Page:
Recordings of voltage-gated K+ currents were made in voltage-clamp mode using the Axopatch-200B amplifier at room temperature. Electrodes were pulled from borosilicate glass and in some experiments coated with Sylgard (Dow Corning) to reduce their capacitance. Current ensemble averages were constructed from 3 to 30 individual sweeps. Leakage and capacitive currents were subtracted digitally using either a P/5 protocol or null traces. The transient current was isolated from the sustained current using a 150 ms prepulse step to −20 mV to inactivate transient channels. All curve fits (inactivation time constants, Boltzmann fits and various xy plots) were performed with a least-squares program (Igor Pro). In outside-out and nucleated patch recordings, 1 μm TTX (Sigma) was included in the bath. The capacitative compensation circuit of the amplifier was used to measure and reduce capacitative transients. Nucleated patches had an average capacitance of 1.53 ± 0.03 pF (n = 18) corresponding to a diameter of ~7 μm (Martina et al. 1998). Outside-out patch capacitance was estimated to be 0.4 pF by comparing current amplitudes with those from nucleated patch recordings.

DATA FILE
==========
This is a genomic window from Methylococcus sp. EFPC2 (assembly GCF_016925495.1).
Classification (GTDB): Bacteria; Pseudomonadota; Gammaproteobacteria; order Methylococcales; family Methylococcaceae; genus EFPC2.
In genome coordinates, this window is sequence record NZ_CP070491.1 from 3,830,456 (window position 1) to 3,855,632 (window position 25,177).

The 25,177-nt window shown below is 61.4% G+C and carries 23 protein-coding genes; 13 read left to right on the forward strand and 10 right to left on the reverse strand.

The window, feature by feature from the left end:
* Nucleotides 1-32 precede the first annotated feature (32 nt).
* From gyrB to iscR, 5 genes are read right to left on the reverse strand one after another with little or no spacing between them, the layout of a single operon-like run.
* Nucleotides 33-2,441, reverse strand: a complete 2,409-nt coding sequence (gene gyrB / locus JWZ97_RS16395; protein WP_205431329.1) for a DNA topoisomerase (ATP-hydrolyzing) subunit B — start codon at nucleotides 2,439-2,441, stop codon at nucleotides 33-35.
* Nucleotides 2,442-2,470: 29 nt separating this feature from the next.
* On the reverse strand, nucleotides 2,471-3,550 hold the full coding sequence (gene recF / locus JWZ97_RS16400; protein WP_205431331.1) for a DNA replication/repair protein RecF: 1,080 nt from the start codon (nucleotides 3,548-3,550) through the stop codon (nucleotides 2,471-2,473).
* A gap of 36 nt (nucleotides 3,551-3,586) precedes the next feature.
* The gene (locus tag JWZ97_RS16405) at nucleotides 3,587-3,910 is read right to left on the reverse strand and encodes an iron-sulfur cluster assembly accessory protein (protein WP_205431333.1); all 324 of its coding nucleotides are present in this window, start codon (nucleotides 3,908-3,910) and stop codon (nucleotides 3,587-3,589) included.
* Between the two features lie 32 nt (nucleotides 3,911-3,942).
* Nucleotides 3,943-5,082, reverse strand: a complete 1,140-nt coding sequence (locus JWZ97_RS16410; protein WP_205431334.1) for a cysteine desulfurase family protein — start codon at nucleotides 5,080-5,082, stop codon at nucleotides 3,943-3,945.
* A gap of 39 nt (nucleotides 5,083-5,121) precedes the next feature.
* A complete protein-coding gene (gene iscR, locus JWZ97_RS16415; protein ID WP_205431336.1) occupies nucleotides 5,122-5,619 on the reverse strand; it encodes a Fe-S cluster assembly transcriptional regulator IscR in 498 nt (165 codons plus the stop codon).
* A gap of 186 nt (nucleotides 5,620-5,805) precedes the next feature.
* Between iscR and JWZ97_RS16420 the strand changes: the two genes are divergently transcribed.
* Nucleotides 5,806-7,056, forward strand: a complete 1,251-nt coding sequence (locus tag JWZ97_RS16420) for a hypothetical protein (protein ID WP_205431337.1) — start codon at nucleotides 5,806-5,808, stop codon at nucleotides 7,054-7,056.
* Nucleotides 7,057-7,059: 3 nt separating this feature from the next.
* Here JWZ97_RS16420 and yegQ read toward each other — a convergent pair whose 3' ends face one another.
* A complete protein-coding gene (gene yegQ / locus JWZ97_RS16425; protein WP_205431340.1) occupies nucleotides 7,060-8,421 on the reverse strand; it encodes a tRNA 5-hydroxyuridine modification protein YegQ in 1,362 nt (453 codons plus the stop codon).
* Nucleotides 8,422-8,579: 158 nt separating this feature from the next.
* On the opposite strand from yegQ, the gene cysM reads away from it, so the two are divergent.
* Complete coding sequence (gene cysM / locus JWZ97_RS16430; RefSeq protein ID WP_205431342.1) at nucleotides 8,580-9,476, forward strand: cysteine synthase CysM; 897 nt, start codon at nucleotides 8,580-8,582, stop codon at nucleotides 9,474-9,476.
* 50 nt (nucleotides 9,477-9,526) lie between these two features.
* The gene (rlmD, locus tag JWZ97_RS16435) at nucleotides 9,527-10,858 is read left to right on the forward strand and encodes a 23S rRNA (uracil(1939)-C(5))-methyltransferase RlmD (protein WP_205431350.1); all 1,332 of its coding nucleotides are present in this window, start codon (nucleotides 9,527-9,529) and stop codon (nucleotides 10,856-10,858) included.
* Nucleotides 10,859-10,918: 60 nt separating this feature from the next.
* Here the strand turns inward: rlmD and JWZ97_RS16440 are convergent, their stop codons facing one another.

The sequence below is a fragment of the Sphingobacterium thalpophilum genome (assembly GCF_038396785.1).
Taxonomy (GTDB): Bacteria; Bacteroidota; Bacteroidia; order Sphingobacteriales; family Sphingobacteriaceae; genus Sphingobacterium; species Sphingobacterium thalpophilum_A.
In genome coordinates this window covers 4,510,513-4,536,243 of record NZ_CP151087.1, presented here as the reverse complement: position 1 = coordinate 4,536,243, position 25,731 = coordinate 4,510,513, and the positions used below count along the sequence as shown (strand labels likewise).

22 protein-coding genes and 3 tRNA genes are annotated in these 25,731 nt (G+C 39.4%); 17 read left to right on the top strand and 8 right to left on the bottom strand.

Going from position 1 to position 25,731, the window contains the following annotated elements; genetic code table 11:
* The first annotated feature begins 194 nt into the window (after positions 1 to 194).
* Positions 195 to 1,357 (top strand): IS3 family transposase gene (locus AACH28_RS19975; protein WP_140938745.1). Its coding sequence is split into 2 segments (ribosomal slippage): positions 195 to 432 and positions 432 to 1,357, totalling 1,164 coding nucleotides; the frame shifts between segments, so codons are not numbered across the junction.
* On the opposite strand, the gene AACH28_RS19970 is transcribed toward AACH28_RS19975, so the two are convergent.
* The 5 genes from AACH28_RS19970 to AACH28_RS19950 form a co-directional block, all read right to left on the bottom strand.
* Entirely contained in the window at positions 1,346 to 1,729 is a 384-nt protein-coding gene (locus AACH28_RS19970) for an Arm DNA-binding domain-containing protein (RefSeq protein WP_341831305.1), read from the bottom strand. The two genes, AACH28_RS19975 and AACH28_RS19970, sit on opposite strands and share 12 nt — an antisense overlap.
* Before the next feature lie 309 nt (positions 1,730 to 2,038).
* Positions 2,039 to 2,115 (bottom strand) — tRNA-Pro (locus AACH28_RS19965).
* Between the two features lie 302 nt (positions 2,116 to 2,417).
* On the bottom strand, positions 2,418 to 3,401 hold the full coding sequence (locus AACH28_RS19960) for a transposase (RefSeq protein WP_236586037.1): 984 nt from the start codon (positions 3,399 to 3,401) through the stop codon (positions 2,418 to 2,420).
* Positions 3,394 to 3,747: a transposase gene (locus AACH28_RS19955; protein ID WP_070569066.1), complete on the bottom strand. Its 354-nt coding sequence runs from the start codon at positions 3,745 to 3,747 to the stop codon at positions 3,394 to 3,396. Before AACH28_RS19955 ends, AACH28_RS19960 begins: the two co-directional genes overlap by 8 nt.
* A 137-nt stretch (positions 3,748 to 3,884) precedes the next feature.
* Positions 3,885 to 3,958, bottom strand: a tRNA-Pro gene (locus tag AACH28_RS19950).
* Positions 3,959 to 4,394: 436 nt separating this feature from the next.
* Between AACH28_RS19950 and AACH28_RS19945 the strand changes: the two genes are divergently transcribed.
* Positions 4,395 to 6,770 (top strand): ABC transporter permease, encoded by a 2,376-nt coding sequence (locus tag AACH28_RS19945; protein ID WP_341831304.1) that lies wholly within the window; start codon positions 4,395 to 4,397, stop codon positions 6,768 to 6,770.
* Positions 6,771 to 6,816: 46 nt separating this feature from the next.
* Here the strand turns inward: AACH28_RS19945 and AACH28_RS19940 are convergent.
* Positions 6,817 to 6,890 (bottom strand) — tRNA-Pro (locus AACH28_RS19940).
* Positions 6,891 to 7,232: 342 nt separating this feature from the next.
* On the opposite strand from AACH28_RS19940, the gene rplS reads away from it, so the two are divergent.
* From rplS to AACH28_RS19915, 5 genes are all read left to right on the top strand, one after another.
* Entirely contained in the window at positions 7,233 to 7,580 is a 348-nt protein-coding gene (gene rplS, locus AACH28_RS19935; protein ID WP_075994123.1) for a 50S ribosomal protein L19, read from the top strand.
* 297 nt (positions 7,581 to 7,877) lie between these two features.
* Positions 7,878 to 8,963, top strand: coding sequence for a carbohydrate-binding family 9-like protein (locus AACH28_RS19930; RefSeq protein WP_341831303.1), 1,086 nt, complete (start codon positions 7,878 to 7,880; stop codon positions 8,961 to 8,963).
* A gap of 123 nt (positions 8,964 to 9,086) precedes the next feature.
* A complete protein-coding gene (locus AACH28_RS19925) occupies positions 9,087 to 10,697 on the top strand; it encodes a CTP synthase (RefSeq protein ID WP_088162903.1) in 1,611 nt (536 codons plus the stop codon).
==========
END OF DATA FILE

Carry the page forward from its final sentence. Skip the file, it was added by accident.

Calcium imaging

Patch pipettes (3–8 MΩ) were filled with (mm) 130 KMeSO4, 10 Hepes, 4 MgCl2, 4 Na2-ATP, 0.4 Na2-GTP, 10 Na2-phosphorcreatine, and 3 sodium l-ascorbate. After obtaining whole-cell configuration, 20–30 min were allowed for intracellular diffusion of the fluorophore (Rhod-2, 100 μm, Molecular Probes). Optical data were acquired using a Roper Scientific MicroMax 512BFT CCD camera with 50 ms exposure time per frame. Action potentials were elicited by somatic current injection (1–2 nA, 2 ms). Trains of three action potentials were elicited at 100 Hz. Background fluorescence, estimated by averaging fluorescence of an equivalent position in the slice that contained no infected neurones, was subtracted for analysis.